The pre-Socratics appear to have come up with quite an interesting array of philosophies that apparently was only rivaled (at the time) by India due to the fact that they were coming up with casual explanations of life and the world (and being) without the use of myth and gods.
Anaximander (c. 612-545 BCE) argued that:
ultimate reality could not be equated with any one material substance, but was neutral between them, yet underlying all matter. (Pojman, 4)
Pythagoras (580-496 BCE) and the Pythagorans, before they were all brutally murdered by the “democrats” had a universal ethic of love and equal sisterhood and brother hood (men and women were equal).
Pythagoras’s fundamental doctrine was that the world was is really not material but made up of numbers. Numbers are things which constitute the essence of reality. (6)
Parmenides (540-470 BCE) theorized that the real world was unchanging (like Pythagoras’s numbers) and change was really only illusory. I guess it can best be described as a stream seems to be constantly changing due to the ebb and flow of the seasons and of rains and snow caps, but in reality the whole essence (sorry, getting a little Kantian and Husserlian here) of the river, over time, is not really changing in the long scheme of themes.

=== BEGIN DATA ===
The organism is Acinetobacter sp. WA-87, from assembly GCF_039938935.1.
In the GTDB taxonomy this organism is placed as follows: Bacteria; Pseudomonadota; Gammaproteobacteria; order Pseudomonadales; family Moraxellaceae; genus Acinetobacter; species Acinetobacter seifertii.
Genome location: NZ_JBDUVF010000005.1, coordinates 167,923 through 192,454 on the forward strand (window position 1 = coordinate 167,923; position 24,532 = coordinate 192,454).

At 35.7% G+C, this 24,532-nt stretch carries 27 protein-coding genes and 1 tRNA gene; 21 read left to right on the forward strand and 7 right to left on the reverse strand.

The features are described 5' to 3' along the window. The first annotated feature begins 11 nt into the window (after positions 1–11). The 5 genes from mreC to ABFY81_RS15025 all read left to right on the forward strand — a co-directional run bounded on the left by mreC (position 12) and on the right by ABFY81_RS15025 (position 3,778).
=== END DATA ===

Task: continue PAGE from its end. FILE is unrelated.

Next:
The senses grasped the changing world of unreality or Non-being, whereas reason alone could grasp the real world of Being. Being never comes into existence, nor does it cease to be, for it always is. (7)
Reminds me of Jean-Paul Sartre’s being-for-itself putting negation into a world of unchanging molecules of being-in-itself.
Heraclitus (535-475 BCE) thought most men were inherently bad and evil and hated the idealism of Pythagoras and Parmenides.
Rejecting the notion that Being is, he posited that only Becomming is (“nothing ever is, everything is becoming”). All things are in perpetual flux…and permanence is an illusion. (9)
Kinda like Heidegger saying dasein is never truly complete and always looking toward its death and to its birth and before. Or Sartre saying man is always in the act of becoming what she or he is not in order to fully be what he or she wants to be, etc.
Leucippus (c. 450 BCE) was a materialist whose disciple Democritus (460-370 BCE):
taught that the ultimate constituents of the world were atoms…Materialists were hedonists who believed that the only thing that is good is pleasure and the only thing bad is pain. They did not believe in the gods or immortality. (10)
Ah, now I can see were Derrida gets a lot of his theory on deconstruction and how the pre-Socratics thus influenced Heidegger and in turn Derrida.
Pojman, Louis P. Classics of Philosophy. New York: Oxford University Press, 1998.